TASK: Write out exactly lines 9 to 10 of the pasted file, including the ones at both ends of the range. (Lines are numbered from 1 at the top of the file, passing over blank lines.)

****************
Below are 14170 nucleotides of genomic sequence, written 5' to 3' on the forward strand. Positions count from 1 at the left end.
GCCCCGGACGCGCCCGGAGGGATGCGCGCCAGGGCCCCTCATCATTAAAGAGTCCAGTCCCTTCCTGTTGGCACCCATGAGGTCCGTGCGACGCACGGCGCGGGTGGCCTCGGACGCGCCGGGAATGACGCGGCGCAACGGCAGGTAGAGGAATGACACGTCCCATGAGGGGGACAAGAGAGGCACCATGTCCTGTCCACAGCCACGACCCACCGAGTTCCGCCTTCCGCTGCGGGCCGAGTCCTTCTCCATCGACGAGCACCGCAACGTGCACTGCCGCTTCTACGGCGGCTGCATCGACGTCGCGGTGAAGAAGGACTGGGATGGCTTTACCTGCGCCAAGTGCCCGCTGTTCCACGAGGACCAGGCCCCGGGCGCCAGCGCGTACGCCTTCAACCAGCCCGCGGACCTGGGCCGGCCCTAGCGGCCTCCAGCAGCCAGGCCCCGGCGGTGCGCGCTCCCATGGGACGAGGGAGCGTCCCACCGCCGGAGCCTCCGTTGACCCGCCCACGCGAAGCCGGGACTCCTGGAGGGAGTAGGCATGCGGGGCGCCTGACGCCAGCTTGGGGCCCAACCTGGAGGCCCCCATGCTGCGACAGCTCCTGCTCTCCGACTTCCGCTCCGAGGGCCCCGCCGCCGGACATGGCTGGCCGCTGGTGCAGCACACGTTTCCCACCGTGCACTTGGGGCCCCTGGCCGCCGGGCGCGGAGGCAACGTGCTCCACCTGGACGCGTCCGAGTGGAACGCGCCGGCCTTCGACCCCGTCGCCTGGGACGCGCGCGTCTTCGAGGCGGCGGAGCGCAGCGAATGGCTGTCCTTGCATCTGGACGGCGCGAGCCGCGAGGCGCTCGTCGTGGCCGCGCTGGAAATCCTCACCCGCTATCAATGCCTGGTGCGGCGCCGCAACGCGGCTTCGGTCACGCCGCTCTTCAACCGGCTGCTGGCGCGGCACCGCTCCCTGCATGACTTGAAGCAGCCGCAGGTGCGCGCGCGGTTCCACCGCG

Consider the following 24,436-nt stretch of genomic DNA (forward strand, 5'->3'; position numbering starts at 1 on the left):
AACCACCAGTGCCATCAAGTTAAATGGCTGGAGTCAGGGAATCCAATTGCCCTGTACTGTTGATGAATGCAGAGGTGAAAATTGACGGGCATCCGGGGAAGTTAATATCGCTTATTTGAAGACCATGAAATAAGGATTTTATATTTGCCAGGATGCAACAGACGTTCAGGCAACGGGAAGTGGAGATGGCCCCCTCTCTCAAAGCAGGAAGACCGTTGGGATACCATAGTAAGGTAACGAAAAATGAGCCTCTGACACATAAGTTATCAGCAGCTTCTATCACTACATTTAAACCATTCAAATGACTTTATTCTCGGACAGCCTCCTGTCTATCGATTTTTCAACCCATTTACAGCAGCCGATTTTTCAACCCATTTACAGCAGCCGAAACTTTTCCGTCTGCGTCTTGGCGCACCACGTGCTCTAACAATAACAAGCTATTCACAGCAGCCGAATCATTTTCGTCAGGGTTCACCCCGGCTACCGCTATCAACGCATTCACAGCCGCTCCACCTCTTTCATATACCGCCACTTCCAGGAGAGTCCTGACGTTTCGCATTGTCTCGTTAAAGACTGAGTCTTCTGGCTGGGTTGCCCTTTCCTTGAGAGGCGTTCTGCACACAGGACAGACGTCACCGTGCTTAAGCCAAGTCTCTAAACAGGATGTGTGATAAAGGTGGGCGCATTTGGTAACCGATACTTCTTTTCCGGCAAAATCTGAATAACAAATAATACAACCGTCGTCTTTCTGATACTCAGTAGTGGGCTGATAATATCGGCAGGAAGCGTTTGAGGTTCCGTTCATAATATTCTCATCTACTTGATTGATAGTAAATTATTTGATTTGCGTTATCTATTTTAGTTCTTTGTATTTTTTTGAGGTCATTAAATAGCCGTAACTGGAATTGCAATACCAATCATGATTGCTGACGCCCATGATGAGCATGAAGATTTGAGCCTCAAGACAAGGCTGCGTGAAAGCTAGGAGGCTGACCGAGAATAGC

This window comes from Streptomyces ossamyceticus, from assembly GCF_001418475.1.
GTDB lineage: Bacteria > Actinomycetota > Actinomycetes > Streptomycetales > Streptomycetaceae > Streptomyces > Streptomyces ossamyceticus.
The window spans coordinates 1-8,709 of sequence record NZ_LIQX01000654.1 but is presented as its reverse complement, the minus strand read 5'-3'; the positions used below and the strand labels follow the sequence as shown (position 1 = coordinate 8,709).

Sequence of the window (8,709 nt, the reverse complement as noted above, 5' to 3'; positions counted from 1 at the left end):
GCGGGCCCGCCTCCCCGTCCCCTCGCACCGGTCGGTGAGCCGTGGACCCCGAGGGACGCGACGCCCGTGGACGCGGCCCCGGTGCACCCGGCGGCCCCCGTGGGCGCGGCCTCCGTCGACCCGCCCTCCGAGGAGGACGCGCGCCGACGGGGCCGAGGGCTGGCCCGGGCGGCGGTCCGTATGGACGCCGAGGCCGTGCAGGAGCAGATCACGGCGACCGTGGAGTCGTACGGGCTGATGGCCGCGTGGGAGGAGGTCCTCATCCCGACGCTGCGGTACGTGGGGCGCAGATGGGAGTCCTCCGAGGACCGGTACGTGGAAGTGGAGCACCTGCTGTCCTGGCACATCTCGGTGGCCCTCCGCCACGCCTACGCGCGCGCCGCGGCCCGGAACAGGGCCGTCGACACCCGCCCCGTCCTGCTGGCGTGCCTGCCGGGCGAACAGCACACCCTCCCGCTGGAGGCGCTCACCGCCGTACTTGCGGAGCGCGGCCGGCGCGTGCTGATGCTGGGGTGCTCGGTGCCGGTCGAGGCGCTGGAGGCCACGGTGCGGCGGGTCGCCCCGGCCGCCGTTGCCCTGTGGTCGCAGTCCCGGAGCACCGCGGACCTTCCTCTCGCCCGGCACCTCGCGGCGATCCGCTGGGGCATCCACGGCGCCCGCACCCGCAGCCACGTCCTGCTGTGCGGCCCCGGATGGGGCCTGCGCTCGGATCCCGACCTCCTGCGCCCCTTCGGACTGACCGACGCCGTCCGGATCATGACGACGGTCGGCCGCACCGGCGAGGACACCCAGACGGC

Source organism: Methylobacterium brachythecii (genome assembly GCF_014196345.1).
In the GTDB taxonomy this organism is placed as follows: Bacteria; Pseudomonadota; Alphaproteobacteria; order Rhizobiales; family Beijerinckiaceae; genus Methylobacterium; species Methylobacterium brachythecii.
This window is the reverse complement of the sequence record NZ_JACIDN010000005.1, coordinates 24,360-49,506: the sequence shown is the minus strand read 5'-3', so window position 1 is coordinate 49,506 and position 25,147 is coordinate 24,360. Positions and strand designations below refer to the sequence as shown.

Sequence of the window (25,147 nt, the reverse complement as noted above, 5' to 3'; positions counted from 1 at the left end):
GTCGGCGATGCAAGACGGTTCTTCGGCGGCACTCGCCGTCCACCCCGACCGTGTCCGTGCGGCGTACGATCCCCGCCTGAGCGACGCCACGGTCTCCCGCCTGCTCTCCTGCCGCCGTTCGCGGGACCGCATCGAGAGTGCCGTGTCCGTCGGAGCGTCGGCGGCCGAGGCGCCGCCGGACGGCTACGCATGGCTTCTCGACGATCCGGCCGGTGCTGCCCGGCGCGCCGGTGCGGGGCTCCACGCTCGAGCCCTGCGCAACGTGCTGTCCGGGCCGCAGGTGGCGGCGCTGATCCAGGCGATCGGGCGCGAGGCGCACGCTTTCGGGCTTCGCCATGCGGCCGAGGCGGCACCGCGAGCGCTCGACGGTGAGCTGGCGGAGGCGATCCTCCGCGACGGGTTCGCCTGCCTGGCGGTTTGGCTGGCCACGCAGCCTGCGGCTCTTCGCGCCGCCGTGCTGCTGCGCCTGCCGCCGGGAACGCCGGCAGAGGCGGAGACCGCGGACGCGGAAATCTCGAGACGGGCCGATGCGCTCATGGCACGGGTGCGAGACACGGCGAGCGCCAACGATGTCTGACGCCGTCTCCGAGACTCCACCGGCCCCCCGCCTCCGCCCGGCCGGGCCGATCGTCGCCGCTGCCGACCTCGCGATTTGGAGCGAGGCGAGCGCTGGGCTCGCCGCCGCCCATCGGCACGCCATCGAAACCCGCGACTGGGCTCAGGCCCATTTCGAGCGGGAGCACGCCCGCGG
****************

GCGGGCCCGCCTCCCCGTCCCCTCGCACCGGTCGGTGAGCCGTGGACCCCGAGGGACGCGACGCCCGTGGACGCGGCCCCGGTGCACCCGGCGGCCCCCGTGGGCGCGGCCTCCGTCGACCCGCCCTCCGAGGAGGACGCGCGCCGACGGGGCCGAGGGCTGGCCCGGGCGGCGGTCCGTATGGACGCCGAGGCCGTGCAGGAGCAGATCACGGCGACCGTGGAGTCGTACGGGCTGATGGCCGCGTGGGAGGAGGTCCTCATCCCGACGCTGCGGTACGTGGGGCGCAGATGGGAGTCCTCCGAGGACCGGTACGTGGAAGTGGAGCACCTGCTGTCCTGGCACATCTCGGTGGCCCTCCGCCACGCCTACGCGCGCGCCGCGGCCCGGAACAGGGCCGTCGACACCCGCCCCGTCCTGCTGGCGTGCCTGCCGGGCGAACAGCACACCCTCCCGCTGGAGGCGCTCACCGCCGTACTTGCGGAGCGCGGCCGGCGCGTGCTGATGCTGGGGTGCTCGGTGCCGGTCGAGGCGCTGGAGGCCACGGTGCGGCGGGTCGCCCCGGCCGCCGTTGCCCTGTGGTCGCAGTCCCGGAGCACCGCGGACCTTCCTCTCGCCCGGCACCTCGCGGCGATCCGCTGGGGCATCCACGGCGCCCGCACCCGCAGCCACGTCCTGCTGTGCGGCCCCGGATGGGGCCTGCGCTCGGATCCCGACCTCCTGCGCCCCTTCGGACTGACCGACGCCGTCCGGATCATGACGACGGTCGGCCGCACCGGCGAGGACACCCAGACGGC

Source organism: Methylobacterium brachythecii (genome assembly GCF_014196345.1).